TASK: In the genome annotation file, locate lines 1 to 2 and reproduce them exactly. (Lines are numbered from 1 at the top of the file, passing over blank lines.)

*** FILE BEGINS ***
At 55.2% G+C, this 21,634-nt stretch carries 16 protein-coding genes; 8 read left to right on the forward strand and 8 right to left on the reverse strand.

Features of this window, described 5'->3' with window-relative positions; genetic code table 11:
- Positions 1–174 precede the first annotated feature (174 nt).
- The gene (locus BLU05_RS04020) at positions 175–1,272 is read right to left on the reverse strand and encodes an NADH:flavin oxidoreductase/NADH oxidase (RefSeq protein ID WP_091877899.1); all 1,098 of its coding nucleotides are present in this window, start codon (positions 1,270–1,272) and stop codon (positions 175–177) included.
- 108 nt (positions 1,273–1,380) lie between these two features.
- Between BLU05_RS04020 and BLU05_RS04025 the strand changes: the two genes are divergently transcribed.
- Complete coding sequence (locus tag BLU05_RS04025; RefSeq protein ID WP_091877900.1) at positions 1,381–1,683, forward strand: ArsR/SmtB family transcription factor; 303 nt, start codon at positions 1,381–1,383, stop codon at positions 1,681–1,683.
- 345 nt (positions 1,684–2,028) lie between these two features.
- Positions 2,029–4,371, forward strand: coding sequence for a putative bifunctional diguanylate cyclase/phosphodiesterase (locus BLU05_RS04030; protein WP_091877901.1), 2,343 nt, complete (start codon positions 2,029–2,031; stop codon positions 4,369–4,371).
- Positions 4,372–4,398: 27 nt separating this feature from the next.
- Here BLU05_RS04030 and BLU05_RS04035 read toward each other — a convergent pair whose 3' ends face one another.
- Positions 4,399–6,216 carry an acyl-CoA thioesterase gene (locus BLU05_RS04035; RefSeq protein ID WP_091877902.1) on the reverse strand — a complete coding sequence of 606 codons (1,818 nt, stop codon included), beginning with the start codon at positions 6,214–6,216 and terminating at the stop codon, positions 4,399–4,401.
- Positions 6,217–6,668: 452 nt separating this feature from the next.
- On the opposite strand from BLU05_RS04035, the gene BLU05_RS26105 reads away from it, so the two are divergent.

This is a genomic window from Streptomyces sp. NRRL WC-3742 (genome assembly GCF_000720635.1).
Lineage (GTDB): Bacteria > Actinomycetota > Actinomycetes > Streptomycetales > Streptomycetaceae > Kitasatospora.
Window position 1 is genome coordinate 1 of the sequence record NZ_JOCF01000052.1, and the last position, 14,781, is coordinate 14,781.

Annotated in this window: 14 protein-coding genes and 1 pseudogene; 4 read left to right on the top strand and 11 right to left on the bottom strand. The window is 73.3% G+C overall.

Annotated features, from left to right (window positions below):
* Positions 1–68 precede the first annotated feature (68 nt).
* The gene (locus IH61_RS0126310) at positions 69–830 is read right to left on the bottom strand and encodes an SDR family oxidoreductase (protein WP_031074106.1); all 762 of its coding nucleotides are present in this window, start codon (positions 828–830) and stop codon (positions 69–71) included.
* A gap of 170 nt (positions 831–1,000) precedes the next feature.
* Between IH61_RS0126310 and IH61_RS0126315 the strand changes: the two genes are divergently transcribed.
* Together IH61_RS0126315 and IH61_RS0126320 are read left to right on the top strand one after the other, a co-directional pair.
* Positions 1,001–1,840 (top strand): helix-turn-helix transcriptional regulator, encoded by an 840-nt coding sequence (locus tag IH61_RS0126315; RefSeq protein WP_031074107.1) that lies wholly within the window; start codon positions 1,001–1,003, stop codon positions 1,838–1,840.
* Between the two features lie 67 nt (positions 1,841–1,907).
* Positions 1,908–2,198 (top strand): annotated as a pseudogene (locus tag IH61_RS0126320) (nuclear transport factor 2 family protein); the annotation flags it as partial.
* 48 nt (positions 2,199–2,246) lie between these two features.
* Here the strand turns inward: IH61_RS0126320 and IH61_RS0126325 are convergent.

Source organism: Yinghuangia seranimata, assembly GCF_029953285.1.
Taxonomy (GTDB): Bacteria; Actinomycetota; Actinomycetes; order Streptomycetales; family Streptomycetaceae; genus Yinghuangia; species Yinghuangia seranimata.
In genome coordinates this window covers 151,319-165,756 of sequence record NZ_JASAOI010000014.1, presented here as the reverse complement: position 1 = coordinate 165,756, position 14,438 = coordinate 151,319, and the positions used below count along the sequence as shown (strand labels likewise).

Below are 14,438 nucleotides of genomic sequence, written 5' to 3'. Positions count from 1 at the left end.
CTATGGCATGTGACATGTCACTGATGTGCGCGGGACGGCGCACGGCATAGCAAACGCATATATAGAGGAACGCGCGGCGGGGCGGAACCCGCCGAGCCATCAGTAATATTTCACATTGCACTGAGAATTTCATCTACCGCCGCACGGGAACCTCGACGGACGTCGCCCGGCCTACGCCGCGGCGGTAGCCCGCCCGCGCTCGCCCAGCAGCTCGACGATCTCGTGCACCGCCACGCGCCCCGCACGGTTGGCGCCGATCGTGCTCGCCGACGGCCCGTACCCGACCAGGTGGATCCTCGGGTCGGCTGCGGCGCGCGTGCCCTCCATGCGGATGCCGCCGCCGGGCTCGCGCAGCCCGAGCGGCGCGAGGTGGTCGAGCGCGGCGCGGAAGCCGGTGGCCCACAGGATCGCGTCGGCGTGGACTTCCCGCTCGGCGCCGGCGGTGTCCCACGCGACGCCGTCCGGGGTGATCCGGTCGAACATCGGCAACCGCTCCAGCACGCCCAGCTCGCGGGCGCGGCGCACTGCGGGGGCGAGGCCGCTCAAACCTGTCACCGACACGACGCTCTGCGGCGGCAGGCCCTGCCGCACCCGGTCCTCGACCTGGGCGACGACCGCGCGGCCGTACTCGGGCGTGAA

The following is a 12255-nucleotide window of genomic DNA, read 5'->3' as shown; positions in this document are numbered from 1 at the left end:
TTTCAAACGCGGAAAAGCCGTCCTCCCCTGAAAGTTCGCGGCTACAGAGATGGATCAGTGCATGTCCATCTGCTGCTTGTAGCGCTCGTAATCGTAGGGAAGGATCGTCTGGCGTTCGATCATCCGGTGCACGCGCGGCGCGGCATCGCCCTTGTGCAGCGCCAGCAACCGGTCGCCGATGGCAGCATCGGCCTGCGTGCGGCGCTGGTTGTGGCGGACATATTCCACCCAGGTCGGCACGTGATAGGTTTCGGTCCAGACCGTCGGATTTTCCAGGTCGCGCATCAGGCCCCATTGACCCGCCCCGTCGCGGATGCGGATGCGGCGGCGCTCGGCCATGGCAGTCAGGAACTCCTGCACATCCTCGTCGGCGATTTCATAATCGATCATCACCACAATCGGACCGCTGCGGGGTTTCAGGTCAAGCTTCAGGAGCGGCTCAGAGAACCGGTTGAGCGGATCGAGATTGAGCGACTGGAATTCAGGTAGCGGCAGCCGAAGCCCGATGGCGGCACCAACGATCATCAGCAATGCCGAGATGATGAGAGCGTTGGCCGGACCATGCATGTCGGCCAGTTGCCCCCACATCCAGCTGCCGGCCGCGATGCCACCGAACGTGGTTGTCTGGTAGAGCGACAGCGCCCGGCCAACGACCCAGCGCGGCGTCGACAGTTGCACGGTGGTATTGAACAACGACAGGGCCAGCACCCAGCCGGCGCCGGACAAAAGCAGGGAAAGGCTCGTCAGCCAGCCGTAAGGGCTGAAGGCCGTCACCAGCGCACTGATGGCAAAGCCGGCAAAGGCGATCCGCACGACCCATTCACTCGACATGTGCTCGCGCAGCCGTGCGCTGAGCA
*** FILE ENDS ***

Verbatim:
At 55.2% G+C, this 21,634-nt stretch carries 16 protein-coding genes; 8 read left to right on the forward strand and 8 right to left on the reverse strand.

Features of this window, described 5'->3' with window-relative positions; genetic code table 11: